To observe that women took the main responsibility in most house holds for the physical survival o f its members during the war would be neither surprising no r particularly new. Few were able, like one female m ember of the Resistance group Defense de la France, to reject the idea o f queuing and rely on others to do it for them .2 The oral and documentary sources indicate unequivocally that most women, unless they were lucky enough to have someone else who was p repared to do it for them , were involved in these activities at least to some degree - in any case more so than the men, who, if they were present, almost always had women around who did this kind of work for them. This chapter will argue that although personal wealth played an im portan t part, physical survival was intensely gendered and was a key factor in women’s experience of the war. Furtherm ore, women’s activities and everyday lives were affected by the following variables: first, by the efficiency or lack of it of the local authorities and the structures that were pu t in to place to ensure the fair distribution of food and household stuffs; secondly,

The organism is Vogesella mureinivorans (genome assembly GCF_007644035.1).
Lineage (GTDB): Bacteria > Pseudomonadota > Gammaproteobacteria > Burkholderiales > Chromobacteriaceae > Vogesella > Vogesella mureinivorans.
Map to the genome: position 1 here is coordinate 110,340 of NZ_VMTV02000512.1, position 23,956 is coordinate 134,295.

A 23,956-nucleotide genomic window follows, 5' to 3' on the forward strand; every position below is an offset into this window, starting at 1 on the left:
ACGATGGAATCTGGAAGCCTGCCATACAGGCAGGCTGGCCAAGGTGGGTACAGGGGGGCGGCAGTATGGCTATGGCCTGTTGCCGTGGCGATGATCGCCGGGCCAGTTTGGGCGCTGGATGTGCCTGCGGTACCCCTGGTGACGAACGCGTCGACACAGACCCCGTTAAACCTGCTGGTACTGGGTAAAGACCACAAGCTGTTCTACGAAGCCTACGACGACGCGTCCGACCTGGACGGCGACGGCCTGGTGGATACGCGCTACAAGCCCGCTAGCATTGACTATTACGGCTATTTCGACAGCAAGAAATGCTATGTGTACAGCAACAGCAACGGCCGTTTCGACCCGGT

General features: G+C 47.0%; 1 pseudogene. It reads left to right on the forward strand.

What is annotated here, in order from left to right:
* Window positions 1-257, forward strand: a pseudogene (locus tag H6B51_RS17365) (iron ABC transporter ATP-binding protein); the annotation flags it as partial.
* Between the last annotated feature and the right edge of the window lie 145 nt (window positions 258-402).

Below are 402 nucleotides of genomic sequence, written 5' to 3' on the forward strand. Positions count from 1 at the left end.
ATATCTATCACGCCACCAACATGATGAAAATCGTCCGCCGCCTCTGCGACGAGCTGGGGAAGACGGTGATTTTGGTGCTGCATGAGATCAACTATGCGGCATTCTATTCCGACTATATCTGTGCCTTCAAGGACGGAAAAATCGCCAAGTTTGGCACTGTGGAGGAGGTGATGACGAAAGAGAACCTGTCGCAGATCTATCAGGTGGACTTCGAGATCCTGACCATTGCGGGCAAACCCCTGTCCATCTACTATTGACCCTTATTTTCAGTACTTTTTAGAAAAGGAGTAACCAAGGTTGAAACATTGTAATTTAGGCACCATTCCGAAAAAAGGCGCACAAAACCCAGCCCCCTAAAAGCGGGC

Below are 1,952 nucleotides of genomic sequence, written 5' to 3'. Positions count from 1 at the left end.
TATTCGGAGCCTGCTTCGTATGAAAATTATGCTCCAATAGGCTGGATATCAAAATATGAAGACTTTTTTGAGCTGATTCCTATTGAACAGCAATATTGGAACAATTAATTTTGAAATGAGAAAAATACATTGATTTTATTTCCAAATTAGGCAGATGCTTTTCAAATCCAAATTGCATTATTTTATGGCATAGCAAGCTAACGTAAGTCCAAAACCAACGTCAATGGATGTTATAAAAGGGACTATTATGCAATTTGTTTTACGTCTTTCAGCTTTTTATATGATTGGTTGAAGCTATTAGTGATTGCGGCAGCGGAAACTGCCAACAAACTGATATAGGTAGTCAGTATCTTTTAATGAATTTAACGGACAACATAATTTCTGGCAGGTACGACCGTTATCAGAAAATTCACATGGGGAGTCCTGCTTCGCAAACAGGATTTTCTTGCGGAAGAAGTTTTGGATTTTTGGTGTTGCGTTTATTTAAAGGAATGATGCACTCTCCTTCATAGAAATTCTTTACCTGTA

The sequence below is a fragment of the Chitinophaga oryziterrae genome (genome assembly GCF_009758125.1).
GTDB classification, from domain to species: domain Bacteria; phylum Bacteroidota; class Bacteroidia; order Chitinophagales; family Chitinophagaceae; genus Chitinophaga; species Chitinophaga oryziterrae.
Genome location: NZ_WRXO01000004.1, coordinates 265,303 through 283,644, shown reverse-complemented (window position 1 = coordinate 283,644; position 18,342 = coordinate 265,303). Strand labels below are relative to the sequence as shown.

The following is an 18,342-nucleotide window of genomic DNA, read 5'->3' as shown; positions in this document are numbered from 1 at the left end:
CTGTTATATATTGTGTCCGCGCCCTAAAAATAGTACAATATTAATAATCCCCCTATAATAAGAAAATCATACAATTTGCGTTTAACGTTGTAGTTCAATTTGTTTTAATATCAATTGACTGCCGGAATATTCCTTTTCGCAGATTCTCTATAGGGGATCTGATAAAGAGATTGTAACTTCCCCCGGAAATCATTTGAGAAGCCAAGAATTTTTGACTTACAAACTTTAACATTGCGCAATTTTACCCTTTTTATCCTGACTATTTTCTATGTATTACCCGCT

by women’s capacity to mobilize o ther skills and find o ther strategies for survival, which often m eant that they could find themselves in a situation of illegality o r part o f a counter-culture simply by attempt ing to do their best for their families and continuing with their daily lives; and thirdly, by their relationship with their men.